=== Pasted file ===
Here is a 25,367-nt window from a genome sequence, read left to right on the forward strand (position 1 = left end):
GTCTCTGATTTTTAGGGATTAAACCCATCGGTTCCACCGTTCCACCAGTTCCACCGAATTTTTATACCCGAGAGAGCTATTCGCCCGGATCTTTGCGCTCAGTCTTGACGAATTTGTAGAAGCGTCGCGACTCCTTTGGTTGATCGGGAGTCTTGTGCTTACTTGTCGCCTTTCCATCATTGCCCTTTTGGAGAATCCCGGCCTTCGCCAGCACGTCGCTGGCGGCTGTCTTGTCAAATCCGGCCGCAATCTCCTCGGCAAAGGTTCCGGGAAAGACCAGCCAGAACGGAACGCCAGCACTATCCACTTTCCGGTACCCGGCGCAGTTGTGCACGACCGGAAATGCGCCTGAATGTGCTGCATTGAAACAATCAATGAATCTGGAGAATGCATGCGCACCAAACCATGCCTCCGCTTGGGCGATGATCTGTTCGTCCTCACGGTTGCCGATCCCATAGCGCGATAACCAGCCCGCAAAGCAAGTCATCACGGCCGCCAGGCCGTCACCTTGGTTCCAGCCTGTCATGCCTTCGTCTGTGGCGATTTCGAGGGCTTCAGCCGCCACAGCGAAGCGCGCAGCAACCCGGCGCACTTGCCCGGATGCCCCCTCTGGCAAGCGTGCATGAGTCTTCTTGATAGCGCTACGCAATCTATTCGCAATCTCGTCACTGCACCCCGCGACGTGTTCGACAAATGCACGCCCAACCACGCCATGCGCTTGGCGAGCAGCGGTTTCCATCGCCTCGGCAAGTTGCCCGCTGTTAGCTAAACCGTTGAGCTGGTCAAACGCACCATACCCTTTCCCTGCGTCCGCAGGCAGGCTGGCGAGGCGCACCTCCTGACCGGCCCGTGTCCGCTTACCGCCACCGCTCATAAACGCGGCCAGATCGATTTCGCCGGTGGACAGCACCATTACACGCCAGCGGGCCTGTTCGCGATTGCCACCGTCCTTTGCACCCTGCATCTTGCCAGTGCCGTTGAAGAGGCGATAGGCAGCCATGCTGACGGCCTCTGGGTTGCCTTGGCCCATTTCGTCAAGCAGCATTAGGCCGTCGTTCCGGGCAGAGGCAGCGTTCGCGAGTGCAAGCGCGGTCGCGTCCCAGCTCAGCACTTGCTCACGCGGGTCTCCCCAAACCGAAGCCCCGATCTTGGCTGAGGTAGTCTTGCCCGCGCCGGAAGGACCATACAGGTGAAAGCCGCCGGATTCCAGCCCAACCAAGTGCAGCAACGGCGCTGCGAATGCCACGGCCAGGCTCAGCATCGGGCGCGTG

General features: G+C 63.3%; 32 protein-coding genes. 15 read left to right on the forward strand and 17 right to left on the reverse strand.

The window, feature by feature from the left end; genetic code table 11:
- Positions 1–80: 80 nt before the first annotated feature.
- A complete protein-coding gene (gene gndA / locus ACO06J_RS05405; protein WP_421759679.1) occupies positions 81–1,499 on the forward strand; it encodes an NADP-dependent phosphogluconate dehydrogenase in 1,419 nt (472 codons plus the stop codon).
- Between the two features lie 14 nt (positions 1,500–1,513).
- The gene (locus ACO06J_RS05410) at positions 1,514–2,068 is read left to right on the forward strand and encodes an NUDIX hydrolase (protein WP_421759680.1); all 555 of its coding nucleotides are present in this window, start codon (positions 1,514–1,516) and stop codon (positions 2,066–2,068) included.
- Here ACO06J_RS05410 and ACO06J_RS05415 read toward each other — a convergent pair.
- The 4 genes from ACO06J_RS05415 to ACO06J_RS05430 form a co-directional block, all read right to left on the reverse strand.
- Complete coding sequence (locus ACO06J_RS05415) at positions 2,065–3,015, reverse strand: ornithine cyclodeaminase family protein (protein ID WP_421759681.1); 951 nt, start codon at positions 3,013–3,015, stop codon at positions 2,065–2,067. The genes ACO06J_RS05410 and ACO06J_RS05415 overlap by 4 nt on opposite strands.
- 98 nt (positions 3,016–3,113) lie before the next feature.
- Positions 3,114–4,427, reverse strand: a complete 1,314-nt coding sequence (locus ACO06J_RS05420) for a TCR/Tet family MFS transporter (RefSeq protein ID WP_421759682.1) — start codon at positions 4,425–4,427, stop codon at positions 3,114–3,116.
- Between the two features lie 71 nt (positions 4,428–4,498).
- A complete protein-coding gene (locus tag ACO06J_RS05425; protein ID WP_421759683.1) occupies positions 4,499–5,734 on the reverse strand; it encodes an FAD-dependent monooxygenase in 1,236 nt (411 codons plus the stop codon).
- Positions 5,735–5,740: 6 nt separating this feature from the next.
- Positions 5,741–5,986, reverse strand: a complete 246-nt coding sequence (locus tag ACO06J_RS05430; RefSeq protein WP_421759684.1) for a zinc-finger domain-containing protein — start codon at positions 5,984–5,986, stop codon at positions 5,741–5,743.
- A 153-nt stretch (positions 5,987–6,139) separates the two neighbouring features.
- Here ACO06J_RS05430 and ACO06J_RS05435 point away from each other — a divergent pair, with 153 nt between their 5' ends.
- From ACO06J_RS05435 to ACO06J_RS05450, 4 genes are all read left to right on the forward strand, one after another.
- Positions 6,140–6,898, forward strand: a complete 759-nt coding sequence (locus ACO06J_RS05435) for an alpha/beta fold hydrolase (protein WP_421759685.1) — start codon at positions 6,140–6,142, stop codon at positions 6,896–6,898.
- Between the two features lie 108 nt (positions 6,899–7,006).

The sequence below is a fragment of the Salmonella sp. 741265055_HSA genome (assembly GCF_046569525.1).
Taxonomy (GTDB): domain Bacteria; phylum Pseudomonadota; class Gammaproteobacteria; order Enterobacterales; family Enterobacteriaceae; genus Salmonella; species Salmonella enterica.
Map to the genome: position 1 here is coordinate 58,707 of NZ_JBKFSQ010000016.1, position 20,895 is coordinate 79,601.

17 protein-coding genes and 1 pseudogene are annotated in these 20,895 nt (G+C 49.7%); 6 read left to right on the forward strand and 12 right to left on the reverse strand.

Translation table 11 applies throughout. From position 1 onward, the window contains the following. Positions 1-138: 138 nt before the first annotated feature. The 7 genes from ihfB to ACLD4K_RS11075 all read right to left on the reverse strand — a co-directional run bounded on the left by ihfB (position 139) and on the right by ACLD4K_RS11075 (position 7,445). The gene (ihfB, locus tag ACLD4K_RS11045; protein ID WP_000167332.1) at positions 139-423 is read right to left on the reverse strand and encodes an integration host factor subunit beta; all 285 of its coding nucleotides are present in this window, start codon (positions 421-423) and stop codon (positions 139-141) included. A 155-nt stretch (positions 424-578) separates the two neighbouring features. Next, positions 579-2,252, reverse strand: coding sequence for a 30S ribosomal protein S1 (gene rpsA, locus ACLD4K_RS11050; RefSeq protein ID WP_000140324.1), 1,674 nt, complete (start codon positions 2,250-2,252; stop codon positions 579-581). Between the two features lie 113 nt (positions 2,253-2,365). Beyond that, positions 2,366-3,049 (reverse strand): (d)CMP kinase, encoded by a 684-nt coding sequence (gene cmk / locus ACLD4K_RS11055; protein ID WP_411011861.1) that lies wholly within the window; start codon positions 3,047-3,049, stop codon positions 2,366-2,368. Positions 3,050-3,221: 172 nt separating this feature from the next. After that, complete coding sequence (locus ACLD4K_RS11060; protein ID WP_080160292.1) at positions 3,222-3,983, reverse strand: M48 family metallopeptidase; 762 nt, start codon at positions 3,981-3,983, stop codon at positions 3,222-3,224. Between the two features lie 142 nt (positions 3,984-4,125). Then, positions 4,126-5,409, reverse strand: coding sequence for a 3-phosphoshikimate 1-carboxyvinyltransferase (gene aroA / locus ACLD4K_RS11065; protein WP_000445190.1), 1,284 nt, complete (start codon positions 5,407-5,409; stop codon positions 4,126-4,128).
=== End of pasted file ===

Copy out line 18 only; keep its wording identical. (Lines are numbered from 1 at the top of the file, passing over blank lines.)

- A 153-nt stretch (positions 5,987–6,139) separates the two neighbouring features.